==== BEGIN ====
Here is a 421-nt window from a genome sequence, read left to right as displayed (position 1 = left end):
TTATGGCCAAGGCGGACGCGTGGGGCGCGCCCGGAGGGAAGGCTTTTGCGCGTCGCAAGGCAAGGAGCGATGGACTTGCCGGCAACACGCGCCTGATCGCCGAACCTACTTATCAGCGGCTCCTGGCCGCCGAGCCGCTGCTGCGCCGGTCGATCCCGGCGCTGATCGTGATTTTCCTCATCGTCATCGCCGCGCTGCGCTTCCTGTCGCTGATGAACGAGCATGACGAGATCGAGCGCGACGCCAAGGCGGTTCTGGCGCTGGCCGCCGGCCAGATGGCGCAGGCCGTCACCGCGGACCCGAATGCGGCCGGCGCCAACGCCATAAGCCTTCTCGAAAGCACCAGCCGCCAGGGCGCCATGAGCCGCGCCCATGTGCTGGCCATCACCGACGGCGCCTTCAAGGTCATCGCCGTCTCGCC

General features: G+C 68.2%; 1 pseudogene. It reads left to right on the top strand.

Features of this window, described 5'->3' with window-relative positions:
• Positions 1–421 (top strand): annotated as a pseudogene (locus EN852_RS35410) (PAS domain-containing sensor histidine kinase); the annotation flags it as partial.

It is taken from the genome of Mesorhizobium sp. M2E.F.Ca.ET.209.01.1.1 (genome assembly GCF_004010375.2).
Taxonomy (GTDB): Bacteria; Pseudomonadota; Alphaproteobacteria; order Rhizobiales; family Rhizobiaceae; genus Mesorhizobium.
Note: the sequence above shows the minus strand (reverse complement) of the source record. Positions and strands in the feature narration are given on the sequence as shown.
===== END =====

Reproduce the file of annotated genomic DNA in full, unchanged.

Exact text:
Here is a 421-nt window from a genome sequence, read left to right as displayed (position 1 = left end):
TTATGGCCAAGGCGGACGCGTGGGGCGCGCCCGGAGGGAAGGCTTTTGCGCGTCGCAAGGCAAGGAGCGATGGACTTGCCGGCAACACGCGCCTGATCGCCGAACCTACTTATCAGCGGCTCCTGGCCGCCGAGCCGCTGCTGCGCCGGTCGATCCCGGCGCTGATCGTGATTTTCCTCATCGTCATCGCCGCGCTGCGCTTCCTGTCGCTGATGAACGAGCATGACGAGATCGAGCGCGACGCCAAGGCGGTTCTGGCGCTGGCCGCCGGCCAGATGGCGCAGGCCGTCACCGCGGACCCGAATGCGGCCGGCGCCAACGCCATAAGCCTTCTCGAAAGCACCAGCCGCCAGGGCGCCATGAGCCGCGCCCATGTGCTGGCCATCACCGACGGCGCCTTCAAGGTCATCGCCGTCTCGCC

General features: G+C 68.2%; 1 pseudogene. It reads left to right on the top strand.

Features of this window, described 5'->3' with window-relative positions:
• Positions 1–421 (top strand): annotated as a pseudogene (locus EN852_RS35410) (PAS domain-containing sensor histidine kinase); the annotation flags it as partial.

It is taken from the genome of Mesorhizobium sp. M2E.F.Ca.ET.209.01.1.1 (genome assembly GCF_004010375.2).
Taxonomy (GTDB): Bacteria; Pseudomonadota; Alphaproteobacteria; order Rhizobiales; family Rhizobiaceae; genus Mesorhizobium.
Note: the sequence above shows the minus strand (reverse complement) of the source record. Positions and strands in the feature narration are given on the sequence as shown.